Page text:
There is nothing more magical than spying the Northern Lights, the Aurora Borealis, which can be spectacular on a clear, moonless night in the Northland. Conditions have been ideal since last weekend, with a significant geomagnetic storm on the sun resulting in shimmering waves of green and red in the northern sky. One of my favorite shots is above, courtesy of Jeff Schad in Askov, Minnesota, featured in KARE-11's "That's So Minnesota" Facebook Group. Spectacular!

According to NOAA's Space Weather Prediction Center: "The Aurora Borealis (Northern Lights) and Aurora Australis (Southern Lights) are the result of electrons colliding with the upper reaches of Earth’s atmosphere. " These vibrating, "excited electrons" collide with oxygen and nitrogen atoms, releasing energy in the form of light (much like how neon works), only this light show is 50-300 miles above the surface of the Earth.

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Credit: Geophysical Institute, University of Alaska, Fairbanks
Credit: Geophysical Institute, University of Alaska, Fairbanks
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I have seen the Northern Lights a couple of times at our Minnesota cabin up north and it can be an unforgettable sight. The Geophysical Institute at the University of Alaska, Fairbanks has shown considerable skill in predicting the Aurora Borealis days in advance. Check out the latest forecast here. Weather-permitting, conditions may remain favorable for seeing the Northern Lights much of this week. In the end it's a crap-shoot. The best thing you can do is be spontaneous: head into your backyard, wait for your eyes to adjust to the darkness, and look off the north. Save this link - it's the only (reliable) resource I've found that offers some skill in predicting when you may be able to see aurora.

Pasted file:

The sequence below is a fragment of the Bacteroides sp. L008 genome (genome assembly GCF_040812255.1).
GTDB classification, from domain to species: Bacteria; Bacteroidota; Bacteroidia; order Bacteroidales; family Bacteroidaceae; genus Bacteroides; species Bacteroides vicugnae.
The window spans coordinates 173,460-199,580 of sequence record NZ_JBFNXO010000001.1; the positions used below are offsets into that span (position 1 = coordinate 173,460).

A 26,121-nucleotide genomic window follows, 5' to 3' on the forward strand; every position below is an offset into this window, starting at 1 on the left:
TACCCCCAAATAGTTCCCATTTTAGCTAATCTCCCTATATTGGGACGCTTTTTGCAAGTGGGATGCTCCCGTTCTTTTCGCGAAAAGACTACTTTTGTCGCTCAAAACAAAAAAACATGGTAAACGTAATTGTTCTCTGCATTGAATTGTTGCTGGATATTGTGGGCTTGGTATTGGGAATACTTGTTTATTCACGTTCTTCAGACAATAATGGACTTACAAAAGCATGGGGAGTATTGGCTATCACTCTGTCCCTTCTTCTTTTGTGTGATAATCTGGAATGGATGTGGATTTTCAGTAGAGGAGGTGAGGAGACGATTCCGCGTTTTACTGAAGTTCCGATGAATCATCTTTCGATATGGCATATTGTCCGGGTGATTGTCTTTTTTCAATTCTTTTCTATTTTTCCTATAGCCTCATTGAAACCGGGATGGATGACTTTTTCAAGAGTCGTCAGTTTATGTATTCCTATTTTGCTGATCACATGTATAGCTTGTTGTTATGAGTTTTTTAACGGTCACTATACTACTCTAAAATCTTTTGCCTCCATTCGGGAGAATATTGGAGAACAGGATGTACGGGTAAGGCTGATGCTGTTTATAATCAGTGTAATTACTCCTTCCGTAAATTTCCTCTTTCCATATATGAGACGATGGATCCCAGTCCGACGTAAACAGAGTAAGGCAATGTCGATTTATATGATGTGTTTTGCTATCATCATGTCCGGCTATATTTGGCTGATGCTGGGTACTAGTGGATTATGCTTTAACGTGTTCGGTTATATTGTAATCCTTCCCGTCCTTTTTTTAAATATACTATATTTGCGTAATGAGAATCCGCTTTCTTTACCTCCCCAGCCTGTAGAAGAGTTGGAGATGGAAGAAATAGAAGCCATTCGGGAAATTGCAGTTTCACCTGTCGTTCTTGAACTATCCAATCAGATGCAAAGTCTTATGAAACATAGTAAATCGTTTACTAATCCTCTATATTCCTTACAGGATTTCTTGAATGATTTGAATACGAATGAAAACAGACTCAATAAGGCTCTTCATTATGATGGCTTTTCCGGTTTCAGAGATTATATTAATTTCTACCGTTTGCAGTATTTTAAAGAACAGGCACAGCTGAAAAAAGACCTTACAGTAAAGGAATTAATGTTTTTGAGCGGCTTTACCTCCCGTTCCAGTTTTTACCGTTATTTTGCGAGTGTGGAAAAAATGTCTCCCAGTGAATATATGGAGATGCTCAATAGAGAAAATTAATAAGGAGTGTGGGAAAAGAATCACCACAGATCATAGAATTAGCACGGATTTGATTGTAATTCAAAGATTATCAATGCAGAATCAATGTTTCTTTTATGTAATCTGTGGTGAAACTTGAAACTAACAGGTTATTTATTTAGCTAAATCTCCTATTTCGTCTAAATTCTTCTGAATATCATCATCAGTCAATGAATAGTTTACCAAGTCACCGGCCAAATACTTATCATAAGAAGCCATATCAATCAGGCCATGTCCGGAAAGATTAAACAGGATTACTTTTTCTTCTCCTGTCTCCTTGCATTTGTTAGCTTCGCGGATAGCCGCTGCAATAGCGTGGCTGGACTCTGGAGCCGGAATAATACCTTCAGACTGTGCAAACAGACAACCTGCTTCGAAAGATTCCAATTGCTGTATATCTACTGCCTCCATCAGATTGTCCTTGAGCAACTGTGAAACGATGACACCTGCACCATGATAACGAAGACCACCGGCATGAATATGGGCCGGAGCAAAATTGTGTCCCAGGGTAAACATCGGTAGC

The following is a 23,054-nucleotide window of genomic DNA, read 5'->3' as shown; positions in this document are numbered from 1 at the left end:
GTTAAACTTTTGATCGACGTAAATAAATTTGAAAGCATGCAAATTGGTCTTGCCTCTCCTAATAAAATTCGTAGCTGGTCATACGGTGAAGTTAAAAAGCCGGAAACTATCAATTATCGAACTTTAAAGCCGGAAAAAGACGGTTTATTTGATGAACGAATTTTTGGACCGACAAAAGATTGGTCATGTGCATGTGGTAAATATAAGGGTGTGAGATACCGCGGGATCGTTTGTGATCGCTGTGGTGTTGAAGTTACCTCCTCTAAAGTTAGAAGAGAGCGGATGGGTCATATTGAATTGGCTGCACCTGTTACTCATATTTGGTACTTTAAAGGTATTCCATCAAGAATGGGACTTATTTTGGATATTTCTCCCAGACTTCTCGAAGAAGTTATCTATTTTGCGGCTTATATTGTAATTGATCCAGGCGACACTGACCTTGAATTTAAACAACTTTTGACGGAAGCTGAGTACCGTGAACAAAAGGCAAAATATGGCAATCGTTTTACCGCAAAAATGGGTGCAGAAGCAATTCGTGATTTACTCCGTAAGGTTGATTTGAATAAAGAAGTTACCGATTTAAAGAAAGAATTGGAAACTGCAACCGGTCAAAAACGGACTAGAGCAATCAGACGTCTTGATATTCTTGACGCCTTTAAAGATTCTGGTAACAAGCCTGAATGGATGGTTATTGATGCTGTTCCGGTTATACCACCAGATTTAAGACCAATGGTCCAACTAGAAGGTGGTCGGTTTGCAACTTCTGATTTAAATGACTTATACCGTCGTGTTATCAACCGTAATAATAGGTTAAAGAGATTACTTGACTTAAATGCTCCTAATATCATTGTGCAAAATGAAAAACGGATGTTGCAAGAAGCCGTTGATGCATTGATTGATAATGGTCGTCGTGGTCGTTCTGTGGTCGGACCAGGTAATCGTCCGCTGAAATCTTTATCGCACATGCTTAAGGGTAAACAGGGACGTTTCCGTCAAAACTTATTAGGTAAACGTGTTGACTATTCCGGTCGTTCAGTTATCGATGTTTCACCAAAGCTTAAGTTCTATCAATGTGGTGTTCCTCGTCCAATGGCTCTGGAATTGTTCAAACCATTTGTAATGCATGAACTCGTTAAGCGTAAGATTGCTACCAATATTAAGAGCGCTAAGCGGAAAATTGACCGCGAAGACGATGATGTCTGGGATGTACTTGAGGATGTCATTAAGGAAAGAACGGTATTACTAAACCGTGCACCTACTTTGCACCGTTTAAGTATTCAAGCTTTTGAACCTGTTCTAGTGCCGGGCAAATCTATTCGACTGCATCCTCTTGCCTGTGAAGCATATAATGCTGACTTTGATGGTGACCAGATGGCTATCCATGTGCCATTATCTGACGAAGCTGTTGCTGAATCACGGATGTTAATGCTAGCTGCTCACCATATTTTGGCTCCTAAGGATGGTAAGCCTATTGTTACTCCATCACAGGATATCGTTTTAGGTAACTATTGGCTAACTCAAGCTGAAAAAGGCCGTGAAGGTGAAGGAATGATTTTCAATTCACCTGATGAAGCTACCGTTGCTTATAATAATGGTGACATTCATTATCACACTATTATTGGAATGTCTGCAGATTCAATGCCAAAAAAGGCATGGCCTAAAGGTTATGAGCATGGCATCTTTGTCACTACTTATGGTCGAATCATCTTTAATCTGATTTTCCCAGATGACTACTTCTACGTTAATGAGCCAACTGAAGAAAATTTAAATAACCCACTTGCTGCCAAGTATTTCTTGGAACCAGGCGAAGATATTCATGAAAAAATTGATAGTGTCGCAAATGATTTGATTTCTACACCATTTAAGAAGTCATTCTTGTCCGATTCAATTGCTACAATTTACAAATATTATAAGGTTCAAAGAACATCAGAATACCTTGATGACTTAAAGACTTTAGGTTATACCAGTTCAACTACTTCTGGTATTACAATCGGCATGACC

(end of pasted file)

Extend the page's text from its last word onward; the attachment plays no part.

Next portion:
Credit: Geophysical Institute, University of Alaska, Fairbanks
Credit: Geophysical Institute, University of Alaska, Fairbanks
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In this case red = high potential to see the aurora, if the weather cooperates, which is always a big if. According to the Geophysical Institute, "the Kp number is a system of measuring aurora strength. The range goes from 0 to 9 (0 being calm, 1 very weak, all the way up to 9, which would represent a major geomagnetic storm with strong auroras visible). Anything Kp 5 and above is classified as a geomagnetic storm."

KARE-11 in the Twin Cities has a post up with more amazing examples of aurora photos in recent days - it's worth a look.

Seeing the Northern Lights can be a rare oh-wow moment, something you never forget. With assorted storms and thawing temperatures sparking patchy clouds, viewing conditions may not be optimal in the days to come. As always - your results may vary.

But it's worth a shot. You might just get lucky!

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Casper photographer Breanna Klamm Whitlock captured incredible photos of Aurora Borealis early Thursday morning.

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